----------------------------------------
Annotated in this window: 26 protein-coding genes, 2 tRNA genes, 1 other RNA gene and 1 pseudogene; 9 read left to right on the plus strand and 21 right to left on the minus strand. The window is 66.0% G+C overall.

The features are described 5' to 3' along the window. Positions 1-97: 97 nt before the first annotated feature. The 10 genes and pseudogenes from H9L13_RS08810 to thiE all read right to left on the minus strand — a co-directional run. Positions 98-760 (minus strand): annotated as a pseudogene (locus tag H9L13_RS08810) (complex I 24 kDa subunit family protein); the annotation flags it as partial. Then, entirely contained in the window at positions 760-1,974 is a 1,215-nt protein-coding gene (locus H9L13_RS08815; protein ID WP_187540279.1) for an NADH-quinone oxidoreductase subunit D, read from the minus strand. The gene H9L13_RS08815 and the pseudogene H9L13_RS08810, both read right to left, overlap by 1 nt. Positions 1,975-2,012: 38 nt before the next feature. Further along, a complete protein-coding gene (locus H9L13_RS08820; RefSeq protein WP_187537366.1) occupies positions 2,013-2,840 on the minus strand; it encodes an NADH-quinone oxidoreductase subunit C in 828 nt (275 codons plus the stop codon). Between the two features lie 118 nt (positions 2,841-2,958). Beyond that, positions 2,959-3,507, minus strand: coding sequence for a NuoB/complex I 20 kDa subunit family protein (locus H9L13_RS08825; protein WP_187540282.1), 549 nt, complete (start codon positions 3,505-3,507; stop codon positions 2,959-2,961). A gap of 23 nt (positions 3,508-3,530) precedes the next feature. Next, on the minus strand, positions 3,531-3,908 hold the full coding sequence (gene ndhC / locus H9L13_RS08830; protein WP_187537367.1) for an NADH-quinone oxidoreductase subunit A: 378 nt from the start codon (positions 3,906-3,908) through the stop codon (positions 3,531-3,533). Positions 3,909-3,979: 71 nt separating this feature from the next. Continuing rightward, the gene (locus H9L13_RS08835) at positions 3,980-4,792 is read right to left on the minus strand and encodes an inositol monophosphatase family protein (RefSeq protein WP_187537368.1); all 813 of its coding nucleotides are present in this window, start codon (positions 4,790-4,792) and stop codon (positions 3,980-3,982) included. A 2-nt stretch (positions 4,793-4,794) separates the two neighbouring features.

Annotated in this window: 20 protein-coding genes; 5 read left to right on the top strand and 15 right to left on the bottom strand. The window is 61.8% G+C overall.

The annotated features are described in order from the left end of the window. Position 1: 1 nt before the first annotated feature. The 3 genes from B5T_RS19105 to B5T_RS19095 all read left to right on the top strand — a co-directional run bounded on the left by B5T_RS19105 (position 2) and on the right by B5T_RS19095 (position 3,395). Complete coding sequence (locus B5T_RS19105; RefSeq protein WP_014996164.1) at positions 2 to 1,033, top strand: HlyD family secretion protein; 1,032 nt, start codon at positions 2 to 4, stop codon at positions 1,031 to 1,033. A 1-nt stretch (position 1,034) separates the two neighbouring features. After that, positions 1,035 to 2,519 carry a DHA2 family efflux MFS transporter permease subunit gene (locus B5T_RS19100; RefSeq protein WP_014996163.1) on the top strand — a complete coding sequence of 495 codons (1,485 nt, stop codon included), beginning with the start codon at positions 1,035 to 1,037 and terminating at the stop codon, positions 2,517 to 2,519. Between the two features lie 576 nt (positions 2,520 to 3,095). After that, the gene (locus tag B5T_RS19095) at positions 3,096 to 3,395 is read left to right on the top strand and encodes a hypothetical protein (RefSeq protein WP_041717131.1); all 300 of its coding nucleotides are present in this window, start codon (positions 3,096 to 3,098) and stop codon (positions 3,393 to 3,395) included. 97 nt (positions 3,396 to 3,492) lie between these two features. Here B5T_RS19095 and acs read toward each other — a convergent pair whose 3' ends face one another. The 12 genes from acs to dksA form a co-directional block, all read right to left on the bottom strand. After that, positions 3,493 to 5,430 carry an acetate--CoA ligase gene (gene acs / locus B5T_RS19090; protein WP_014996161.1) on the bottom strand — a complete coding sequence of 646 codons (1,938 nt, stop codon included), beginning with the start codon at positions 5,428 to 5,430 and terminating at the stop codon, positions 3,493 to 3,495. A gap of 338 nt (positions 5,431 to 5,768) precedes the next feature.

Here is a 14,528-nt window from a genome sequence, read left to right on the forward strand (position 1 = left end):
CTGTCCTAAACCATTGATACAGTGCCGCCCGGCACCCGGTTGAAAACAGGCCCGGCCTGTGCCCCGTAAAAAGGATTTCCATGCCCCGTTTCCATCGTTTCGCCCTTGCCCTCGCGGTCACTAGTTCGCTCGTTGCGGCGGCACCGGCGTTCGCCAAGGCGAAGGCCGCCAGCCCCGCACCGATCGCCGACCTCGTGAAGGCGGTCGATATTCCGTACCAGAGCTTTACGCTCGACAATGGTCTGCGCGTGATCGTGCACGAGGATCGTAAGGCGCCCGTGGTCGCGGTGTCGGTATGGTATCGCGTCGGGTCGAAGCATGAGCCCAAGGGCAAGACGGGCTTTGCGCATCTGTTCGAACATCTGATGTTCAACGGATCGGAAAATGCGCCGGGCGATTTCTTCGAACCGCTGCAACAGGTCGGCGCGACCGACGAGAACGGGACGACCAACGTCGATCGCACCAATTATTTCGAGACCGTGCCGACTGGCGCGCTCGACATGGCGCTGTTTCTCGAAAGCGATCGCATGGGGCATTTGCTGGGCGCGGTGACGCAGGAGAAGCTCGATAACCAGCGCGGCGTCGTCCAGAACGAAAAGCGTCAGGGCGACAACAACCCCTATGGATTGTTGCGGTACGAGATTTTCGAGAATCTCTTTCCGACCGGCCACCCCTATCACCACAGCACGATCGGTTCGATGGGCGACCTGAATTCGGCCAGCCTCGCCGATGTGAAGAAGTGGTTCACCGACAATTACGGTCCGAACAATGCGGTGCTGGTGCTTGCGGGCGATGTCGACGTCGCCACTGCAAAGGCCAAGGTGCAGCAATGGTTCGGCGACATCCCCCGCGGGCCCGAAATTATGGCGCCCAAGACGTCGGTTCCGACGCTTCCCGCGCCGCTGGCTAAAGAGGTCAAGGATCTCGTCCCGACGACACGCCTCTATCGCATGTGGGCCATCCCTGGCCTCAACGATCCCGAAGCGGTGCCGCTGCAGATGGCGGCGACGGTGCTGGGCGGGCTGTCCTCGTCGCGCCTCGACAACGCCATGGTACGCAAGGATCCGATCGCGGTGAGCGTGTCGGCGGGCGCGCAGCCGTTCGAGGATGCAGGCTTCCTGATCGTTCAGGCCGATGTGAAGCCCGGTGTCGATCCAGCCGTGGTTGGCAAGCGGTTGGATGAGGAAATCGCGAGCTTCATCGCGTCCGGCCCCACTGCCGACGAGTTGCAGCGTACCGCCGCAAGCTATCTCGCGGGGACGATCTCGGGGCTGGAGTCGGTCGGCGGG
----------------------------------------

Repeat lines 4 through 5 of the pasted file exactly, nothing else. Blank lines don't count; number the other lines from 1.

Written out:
The annotated features are described in order from the left end of the window. Position 1: 1 nt before the first annotated feature. The 3 genes from B5T_RS19105 to B5T_RS19095 all read left to right on the top strand — a co-directional run bounded on the left by B5T_RS19105 (position 2) and on the right by B5T_RS19095 (position 3,395). Complete coding sequence (locus B5T_RS19105; RefSeq protein WP_014996164.1) at positions 2 to 1,033, top strand: HlyD family secretion protein; 1,032 nt, start codon at positions 2 to 4, stop codon at positions 1,031 to 1,033. A 1-nt stretch (position 1,034) separates the two neighbouring features. After that, positions 1,035 to 2,519 carry a DHA2 family efflux MFS transporter permease subunit gene (locus B5T_RS19100; RefSeq protein WP_014996163.1) on the top strand — a complete coding sequence of 495 codons (1,485 nt, stop codon included), beginning with the start codon at positions 1,035 to 1,037 and terminating at the stop codon, positions 2,517 to 2,519. Between the two features lie 576 nt (positions 2,520 to 3,095). After that, the gene (locus tag B5T_RS19095) at positions 3,096 to 3,395 is read left to right on the top strand and encodes a hypothetical protein (RefSeq protein WP_041717131.1); all 300 of its coding nucleotides are present in this window, start codon (positions 3,096 to 3,098) and stop codon (positions 3,393 to 3,395) included. 97 nt (positions 3,396 to 3,492) lie between these two features. Here B5T_RS19095 and acs read toward each other — a convergent pair whose 3' ends face one another. The 12 genes from acs to dksA form a co-directional block, all read right to left on the bottom strand. After that, positions 3,493 to 5,430 carry an acetate--CoA ligase gene (gene acs / locus B5T_RS19090; protein WP_014996161.1) on the bottom strand — a complete coding sequence of 646 codons (1,938 nt, stop codon included), beginning with the start codon at positions 5,428 to 5,430 and terminating at the stop codon, positions 3,493 to 3,495. A gap of 338 nt (positions 5,431 to 5,768) precedes the next feature.

Here is a 14,528-nt window from a genome sequence, read left to right on the forward strand (position 1 = left end):